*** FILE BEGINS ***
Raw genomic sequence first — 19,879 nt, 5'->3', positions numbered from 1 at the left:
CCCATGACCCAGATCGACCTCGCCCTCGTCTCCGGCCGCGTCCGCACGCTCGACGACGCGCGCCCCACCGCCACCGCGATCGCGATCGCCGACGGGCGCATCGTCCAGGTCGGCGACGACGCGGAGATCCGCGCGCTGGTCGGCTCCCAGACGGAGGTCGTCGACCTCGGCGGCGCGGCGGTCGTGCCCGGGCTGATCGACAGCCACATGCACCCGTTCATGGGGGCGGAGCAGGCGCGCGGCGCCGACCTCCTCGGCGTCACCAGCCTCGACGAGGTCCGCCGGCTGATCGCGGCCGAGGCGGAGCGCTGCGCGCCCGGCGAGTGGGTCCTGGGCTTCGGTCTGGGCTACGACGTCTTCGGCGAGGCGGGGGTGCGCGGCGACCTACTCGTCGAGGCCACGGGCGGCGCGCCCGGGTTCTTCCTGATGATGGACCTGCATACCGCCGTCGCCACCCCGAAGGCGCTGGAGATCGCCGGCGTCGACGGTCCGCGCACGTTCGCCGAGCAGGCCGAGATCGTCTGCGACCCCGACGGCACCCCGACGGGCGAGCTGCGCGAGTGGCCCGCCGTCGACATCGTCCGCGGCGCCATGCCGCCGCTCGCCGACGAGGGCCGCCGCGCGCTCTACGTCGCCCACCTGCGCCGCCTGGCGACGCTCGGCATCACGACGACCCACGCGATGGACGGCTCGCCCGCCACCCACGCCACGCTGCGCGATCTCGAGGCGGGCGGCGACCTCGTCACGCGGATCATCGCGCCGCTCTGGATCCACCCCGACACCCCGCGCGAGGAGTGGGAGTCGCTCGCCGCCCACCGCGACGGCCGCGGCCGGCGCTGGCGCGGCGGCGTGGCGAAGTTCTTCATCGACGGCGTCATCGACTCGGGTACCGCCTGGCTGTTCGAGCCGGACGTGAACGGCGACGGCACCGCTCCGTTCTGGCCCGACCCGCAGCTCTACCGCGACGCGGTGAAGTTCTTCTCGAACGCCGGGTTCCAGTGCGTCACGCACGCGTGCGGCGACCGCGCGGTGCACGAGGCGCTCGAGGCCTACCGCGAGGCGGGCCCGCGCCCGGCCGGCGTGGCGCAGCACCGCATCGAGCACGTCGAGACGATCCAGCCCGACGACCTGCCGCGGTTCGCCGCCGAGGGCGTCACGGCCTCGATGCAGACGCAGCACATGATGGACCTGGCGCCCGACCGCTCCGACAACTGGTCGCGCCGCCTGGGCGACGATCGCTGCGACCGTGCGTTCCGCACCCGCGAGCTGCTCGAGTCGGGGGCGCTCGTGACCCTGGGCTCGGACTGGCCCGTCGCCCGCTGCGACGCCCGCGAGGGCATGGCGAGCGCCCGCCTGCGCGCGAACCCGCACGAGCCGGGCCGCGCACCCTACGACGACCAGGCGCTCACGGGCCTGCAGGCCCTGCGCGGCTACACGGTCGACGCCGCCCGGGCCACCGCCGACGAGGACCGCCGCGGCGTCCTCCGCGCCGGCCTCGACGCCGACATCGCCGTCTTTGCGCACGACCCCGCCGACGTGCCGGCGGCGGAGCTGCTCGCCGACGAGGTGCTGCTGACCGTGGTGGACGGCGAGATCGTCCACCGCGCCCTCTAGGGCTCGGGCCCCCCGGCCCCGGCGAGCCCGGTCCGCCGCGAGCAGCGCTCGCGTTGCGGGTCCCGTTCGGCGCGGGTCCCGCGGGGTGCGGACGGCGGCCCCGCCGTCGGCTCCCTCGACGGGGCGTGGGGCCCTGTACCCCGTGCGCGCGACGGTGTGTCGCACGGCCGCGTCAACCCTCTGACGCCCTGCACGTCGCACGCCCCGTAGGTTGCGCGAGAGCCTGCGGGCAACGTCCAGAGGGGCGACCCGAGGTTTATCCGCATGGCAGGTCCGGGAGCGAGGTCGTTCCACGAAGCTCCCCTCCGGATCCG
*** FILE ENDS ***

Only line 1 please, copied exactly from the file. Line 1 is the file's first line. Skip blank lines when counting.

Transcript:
Raw genomic sequence first — 19,879 nt, 5'->3', positions numbered from 1 at the left: